One day after Governor Jerry Brown put out his updated California budget proposal calling for fiscal austerity, Democratic lawmakers and interest groups wasted little time in pushing back.
“What do we want? / A sunny day fund! / When do we want it? / Now!,” chanted dozens of people outside Governor Jerry Brown's office at the state Capitol today – as opposed to the “rainy day fund” that Brown and legislative leaders agreed to last week. Organizer Astrid Campos from Los Angeles says the governor is out of touch with poor Californians, who need more money for education, health and human services programs that were devastated by recession-era cuts.
“How are people to live?" Capos says. "We just don’t understand where his mentality is and why this obsession with expediting the payment of the debt, of this huge rainy day fund, and then also this prison expansion.”
Democratic Senate Leader Darrell Steinberg agrees. He held up a white board with numbers only a budget wonk could enjoy, suggesting that Brown wants to put more money into the rainy day fund than last week’s deal sets out.
“So when the question gets asked, where you gonna find the money – here’s a place to start.”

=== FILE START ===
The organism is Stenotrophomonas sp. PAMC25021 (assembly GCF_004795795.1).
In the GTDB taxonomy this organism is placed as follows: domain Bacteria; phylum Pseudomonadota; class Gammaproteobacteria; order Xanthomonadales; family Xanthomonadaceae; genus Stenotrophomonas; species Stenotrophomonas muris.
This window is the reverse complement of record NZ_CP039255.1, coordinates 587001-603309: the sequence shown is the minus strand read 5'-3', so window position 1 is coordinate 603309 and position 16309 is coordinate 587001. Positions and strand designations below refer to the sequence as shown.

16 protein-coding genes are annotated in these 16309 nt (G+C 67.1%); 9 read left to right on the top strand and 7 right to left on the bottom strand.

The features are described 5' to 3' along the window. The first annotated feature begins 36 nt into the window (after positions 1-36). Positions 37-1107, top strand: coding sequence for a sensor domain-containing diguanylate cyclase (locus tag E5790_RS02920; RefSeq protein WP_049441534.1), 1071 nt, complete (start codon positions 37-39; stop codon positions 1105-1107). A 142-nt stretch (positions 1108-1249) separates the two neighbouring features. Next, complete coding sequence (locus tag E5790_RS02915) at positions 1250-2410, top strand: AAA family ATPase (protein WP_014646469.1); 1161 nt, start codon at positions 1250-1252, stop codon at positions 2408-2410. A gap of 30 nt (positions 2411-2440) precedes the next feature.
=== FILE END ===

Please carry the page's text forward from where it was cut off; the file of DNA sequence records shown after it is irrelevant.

Steinberg points out legislative Democrats made deep cuts to programs year after year after year.
“So this notion that anybody needs to hold us back from spending is just a lot of BS.”
Budget negotiations are expected to take about a month. The legislature’s constitutional budget deadline is June 15th.
Four months after Governor Jerry Brown and Democratic lawmakers announced “emergency drought legislation,” the vast majority of the money sits untouched.
School districts, teachers and state taxpayers will each chip in more money to stabilize the California State Teachers Retirement System under a measure signed Tuesday by Governor Jerry Brown.
Democrats are lauding the passage of California’s $156 billion budget while Republicans say state spending is becoming excessive.